I'm just about to set up CI for my web application. I'm using Bitbucket and Pipeline beta as a CI. The web application is strongly coupled to the database, nothing can be tested without data in it.

My team also has some issues with the local devenv, as due to frequent DB schema changes, Django migrations are irreversible, so we are ending up reverting the DB, and setting up the same users every now and then (which is a lot of repeated, manual work, feels like something that could be automated).

I'm wondering if there's a best practice to solve these issues. I had an idea of having a version-controlled database, that can be considered as the single source of truth for local development, and for the e2e tests on the CI. This way we won't end up using a shared database, but everyone can pull the latest version of the DB fixture and update it if necessary. Are there any reasons against this? (I never heard of anyone doing this before).


We're working with Django backend, Angular frontend and MySQL

  • Which kind of DB are you using?
    – Doc Brown
    Jun 27, 2016 at 13:20
  • I'm using MySQL
    – fodma1
    Jun 27, 2016 at 13:24
  • I did not try this by myself, but I guess you can utilize docker for your case, as described here: blog.awolski.com/…
    – Doc Brown
    Jun 27, 2016 at 13:37

3 Answers 3


We have a set of SQL scripts that we use to create and modify the DB between versions - as its text, its stored in the VCS and tagged along with all the other code.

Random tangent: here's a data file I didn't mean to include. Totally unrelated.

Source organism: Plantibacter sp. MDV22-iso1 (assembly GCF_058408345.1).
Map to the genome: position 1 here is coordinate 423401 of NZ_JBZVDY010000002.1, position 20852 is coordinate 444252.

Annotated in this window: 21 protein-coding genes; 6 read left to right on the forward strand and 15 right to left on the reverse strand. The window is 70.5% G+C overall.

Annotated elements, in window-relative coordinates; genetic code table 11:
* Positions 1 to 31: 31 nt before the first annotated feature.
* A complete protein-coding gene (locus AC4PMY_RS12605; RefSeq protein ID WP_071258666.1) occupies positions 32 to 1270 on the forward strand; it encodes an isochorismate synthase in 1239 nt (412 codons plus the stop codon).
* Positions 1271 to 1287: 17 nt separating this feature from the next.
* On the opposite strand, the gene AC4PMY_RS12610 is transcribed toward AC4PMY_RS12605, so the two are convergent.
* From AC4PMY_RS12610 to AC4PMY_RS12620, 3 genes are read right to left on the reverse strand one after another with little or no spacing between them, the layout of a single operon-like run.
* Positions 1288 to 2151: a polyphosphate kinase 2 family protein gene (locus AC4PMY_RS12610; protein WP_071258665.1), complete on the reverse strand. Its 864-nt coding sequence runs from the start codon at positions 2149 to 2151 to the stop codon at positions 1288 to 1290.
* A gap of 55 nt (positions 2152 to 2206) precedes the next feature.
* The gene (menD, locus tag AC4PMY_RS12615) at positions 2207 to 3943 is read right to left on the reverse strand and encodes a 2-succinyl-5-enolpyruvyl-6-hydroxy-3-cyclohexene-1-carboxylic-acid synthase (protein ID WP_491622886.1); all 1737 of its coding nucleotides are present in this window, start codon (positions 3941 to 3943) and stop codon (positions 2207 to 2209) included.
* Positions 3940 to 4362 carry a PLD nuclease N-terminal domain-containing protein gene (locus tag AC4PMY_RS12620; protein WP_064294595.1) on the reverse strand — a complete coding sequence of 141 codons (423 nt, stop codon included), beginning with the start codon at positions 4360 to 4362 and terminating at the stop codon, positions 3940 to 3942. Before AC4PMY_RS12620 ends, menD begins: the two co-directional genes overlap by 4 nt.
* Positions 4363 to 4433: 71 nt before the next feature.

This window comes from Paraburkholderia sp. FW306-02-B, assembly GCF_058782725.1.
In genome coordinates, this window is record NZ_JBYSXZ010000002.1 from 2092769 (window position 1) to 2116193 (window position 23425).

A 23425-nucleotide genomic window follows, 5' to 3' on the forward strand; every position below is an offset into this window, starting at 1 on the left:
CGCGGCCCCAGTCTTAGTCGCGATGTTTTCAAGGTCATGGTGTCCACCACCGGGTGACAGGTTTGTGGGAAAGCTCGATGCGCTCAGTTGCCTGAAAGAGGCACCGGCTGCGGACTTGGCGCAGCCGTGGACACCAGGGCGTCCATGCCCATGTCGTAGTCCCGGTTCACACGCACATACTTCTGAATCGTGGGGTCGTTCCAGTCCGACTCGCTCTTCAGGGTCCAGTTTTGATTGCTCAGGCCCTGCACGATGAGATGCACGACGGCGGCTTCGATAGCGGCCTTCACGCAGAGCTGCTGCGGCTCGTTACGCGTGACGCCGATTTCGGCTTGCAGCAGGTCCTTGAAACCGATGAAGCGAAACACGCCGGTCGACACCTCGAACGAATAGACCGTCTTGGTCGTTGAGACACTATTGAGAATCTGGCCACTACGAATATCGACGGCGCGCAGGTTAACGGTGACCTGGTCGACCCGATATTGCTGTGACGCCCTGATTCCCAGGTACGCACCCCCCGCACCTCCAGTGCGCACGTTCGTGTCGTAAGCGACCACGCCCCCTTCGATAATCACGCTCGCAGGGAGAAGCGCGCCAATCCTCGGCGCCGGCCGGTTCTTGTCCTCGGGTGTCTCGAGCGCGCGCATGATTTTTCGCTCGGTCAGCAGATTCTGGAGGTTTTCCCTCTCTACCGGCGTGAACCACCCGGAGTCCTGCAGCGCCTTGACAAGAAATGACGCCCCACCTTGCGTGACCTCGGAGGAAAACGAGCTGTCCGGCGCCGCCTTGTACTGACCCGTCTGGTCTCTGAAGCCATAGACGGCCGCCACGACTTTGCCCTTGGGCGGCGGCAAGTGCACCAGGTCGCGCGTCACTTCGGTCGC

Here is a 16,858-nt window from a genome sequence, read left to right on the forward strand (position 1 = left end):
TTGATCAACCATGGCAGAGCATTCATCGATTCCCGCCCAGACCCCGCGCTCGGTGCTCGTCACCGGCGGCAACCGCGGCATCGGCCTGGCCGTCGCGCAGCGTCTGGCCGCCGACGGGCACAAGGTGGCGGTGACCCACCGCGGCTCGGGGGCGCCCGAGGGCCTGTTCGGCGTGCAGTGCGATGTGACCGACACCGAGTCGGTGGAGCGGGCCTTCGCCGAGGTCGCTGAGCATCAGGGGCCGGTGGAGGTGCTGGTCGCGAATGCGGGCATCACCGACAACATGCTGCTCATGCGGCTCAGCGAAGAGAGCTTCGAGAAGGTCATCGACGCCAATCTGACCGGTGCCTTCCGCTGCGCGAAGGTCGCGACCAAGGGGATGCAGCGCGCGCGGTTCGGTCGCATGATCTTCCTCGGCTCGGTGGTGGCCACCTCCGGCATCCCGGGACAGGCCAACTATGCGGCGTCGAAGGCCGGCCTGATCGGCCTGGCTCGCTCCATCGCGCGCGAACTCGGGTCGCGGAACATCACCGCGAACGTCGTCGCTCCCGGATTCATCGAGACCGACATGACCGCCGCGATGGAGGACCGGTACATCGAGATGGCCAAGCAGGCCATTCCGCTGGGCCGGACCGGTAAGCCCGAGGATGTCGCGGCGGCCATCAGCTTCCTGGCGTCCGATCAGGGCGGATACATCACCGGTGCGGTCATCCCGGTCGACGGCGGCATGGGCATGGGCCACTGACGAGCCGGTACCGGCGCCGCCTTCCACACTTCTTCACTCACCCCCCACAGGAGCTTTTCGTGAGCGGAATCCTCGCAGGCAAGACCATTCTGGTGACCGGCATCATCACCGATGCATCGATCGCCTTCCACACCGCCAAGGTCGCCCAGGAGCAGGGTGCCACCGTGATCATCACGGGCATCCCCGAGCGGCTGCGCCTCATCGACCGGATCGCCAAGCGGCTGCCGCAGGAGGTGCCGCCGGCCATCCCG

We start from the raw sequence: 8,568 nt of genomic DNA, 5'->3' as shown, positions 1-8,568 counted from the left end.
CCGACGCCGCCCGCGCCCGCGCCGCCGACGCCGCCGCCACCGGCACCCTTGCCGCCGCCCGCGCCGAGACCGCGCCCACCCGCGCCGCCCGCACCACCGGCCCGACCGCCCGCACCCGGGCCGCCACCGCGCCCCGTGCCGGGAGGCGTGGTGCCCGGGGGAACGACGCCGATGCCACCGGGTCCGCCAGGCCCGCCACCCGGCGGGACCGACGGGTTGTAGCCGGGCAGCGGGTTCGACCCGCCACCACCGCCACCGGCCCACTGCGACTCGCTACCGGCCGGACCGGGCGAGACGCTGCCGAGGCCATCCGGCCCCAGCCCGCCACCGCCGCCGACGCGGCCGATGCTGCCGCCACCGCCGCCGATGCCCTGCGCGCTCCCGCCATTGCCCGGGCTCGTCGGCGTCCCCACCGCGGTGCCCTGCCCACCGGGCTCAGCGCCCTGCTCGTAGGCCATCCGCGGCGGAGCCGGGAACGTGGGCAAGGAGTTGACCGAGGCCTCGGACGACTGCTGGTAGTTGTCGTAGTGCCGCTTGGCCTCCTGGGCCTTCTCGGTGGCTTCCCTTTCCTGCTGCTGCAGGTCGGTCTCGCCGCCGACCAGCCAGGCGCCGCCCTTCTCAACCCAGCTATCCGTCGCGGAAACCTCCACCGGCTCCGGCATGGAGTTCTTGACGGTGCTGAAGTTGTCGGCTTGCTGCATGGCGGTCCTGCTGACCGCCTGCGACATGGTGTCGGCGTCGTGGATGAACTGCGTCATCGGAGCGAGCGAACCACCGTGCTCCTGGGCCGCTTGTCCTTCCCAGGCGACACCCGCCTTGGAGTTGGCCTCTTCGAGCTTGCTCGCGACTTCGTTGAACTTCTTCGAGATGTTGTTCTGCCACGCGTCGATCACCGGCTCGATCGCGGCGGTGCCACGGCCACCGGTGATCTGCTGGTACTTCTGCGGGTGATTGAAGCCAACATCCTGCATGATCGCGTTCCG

One of the scripts is a "set up default data" one, and another is a dev-specific script that sets all the usual environment, such as developer users.

When you want a new DB, its trivial to run the script from a cmd line and it creates, configures and sets up a DB for the specific version we're using. Works very well.

The only difficulty is that any custom data that has been entered is lost, but its not too much trouble to use the app to add new data, and is probably a good thing to clear out all the dev crud that builds up regularly anyway.


Lots of people use version control with databases.

There's more than one pattern for doing so and any number of tools but fundamentally its a sound way to go.

Similarly I strongly advocate for local databases for developers if at all reasonable - you will get merge issues if you're changing the schema a lot, but you should be able to work out practices to mitigate this as you go.

For e2e tests off the back of your build you can have a "reference instance" of the database that you migrate to current and test against, this needs to be sanitised but representative of real world data. You'll want to update the reference instance regularly but it doesn't have to be completely up to date (because you have automated migration management) and its quite likely going to be the same database that you want your devs to work against (if a dev's db gets into a mess then you restore the reference and run the migrations and...)


I had thought about a similar setup a few years ago. If you happen to use MS SQL Server, then Visual Studio and/or SQL Server Management Studio have some good tools to help with that. (Check out the database project in Visual Studio. It's made a lot of progress in recent years.)

The only downside is the amount of work that needs to be done upfront, to build the scripts to change between DB versions. For a small team that wasn't even thinking about CI, this proved too big a price to pay.

  • 1
    My experience was the opposite, not having a migration framework cost far too much (not up front...)
    – Murph
    Jun 27, 2016 at 14:20

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